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Lawmakers debate air tours in popular national parks

A helicopter sits idly on a tarmac in the Southwest.
William Warby
Flickr Creative Commons

News brief: 

Federal officials are debating how to balance the economics of scenic air tours with the serenity of popular national parks. A committee in the U.S. House of Representatives discussed commercial management plans in areas like Mt. Rushmore and Glacier National Park in a recent hearing.

In the past few years, the Federal Aviation Administration and National Park Service have been passing plans to regulate air tours in several well-known areas, and they’re proposing more in Arizona, New Mexico and Nevada. The goal is usually to mitigate noise and other impacts from tours by limiting how often and where aircraft can fly.

But air tour operators say their businesses are being harmed unnecessarily because there are too many cumbersome rules to follow. Jake Tomlin, president of Grand Canyon Scenic Airlines based in Nevada, said he’s opposed to the federal regulation process as it’s currently constructed.

“The overall strategy is to cut back flights to such a degree that it is no longer economically feasible for air tour companies like mine to stay in business around those parks,” he said during testimony.

Tomlin added that he thinks air tour companies provide a lot of good to tourist destinations – including jobs in gateway communities, life flights in emergency situations and a better way for those with disabilities to access scenic beauty.

On the other side, many communities, including Tribal nations, have expressed concerns about safety, privacy and environmental harm due to helicopters whirring above their neighborhoods and sacred places. Carl Slater, a delegate of the Navajo Nation Council, said Indigenous peoples need to be consulted more when agencies are putting together these plans.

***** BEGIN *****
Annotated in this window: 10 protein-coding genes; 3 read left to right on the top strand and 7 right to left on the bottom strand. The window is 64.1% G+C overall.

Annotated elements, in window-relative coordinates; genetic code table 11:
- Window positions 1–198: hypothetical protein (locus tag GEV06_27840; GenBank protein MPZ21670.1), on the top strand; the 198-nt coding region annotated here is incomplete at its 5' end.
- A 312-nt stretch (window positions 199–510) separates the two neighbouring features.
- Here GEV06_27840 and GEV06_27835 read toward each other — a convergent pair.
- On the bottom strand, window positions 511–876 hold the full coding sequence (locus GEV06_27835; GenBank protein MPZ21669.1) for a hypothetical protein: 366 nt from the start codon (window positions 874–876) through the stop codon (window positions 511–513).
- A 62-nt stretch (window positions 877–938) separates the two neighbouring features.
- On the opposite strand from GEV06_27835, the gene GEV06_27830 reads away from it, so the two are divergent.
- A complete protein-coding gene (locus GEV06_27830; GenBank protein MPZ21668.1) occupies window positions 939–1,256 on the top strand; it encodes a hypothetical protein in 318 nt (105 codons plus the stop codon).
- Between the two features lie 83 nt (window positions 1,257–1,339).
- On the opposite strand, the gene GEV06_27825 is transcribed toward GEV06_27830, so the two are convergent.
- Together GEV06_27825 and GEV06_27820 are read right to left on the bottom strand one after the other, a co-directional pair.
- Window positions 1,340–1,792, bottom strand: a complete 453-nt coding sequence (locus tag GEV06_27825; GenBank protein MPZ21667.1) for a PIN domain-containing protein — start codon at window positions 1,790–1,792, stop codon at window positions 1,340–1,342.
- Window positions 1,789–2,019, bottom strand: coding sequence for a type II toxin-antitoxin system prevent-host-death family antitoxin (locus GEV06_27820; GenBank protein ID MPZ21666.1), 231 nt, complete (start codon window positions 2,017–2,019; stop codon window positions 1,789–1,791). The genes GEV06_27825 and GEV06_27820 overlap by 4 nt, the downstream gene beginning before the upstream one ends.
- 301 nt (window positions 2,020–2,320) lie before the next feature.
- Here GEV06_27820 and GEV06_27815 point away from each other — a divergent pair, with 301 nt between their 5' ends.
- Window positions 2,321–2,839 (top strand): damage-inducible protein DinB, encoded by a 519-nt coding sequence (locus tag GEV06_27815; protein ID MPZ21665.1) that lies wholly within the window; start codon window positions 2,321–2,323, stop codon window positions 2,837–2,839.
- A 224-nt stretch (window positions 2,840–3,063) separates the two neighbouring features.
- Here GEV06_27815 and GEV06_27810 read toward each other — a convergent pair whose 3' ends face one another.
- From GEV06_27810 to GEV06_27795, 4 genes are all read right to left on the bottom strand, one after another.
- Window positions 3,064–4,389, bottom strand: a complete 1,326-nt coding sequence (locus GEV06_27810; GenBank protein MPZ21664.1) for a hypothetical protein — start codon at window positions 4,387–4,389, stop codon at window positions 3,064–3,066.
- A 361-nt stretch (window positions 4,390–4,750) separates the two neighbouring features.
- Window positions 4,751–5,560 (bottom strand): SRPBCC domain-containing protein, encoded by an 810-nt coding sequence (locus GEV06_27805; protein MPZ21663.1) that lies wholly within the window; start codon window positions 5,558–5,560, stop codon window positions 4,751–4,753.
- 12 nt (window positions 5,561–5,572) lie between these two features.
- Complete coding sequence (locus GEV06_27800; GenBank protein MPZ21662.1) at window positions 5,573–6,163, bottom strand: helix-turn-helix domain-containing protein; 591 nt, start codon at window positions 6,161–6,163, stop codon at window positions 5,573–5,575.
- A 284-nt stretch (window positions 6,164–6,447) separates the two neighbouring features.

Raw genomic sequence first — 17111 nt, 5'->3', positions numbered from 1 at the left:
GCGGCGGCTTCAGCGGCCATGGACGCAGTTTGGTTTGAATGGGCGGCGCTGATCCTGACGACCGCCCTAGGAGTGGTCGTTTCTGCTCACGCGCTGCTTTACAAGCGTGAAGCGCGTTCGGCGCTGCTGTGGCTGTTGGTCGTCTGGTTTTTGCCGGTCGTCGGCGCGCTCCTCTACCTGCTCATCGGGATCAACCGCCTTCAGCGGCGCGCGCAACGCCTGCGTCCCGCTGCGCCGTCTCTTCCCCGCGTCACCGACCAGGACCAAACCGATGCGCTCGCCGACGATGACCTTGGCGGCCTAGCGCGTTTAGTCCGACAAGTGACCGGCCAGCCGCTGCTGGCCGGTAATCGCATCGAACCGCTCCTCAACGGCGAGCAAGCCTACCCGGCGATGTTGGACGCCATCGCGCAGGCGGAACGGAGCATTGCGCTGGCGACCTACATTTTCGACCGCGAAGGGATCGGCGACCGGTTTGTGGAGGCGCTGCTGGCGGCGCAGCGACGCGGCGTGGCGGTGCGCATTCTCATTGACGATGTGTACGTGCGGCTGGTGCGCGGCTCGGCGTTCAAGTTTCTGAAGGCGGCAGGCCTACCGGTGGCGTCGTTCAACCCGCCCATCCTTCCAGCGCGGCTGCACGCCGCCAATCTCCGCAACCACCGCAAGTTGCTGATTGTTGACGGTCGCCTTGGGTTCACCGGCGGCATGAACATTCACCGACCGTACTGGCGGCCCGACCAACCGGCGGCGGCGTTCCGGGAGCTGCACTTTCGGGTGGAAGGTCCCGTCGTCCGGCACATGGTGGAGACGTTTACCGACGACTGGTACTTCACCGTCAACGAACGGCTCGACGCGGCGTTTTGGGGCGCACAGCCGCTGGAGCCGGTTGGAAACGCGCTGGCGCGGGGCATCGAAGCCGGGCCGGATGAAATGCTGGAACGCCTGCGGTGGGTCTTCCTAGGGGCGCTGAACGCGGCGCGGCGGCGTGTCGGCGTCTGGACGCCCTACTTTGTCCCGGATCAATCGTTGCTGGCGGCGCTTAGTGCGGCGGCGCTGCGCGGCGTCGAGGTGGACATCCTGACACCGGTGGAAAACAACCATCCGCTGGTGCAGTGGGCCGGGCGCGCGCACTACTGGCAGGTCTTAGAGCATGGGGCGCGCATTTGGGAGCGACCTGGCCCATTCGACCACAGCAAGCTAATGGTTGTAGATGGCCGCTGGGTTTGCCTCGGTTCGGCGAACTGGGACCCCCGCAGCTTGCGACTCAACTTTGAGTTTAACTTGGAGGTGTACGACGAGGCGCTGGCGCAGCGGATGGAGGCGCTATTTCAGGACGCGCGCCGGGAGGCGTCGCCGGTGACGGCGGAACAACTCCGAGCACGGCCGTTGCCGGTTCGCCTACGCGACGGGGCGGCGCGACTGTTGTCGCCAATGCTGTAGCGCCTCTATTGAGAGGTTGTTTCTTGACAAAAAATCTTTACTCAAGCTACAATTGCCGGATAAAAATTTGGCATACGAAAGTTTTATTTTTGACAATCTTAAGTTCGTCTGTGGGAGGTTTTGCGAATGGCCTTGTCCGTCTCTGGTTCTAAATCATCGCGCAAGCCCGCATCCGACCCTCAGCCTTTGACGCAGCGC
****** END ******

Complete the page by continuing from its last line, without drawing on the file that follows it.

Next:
“While air tours provide visitors with the exciting opportunity to see our national parks and monuments from a new perspective, these opportunities are not without risks, and those risks fall disproportionately on Native peoples,” he said.

Slater also said that profits, jobs and other benefits from commercial air tours should benefit nearby Indigenous communities.

Many of the changes to air tour management in parks are coming in response to a federal court order in 2020, which required federal officials to create or update plans in 23 national parks.

This story was produced by the Mountain West News Bureau, a collaboration between Wyoming Public Media, Nevada Public Radio, Boise State Public Radio in Idaho, KUNR in Nevada, KUNC in Colorado and KANW in New Mexico, with support from affiliate stations across the region. Funding for the Mountain West News Bureau is provided in part by the Corporation for Public Broadcasting.

Will Walkey is a contributing journalist and former reporter for Wyoming Public Radio. Through 2023, Will was WPR's regional reporter with the Mountain West News Bureau. He first arrived in Wyoming in 2020, where he covered Teton County for KHOL 89.1 FM in Jackson. His work has aired on NPR and numerous member stations throughout the Rockies, and his story on elk feedgrounds in Western Wyoming won a regional Murrow award in 2021.

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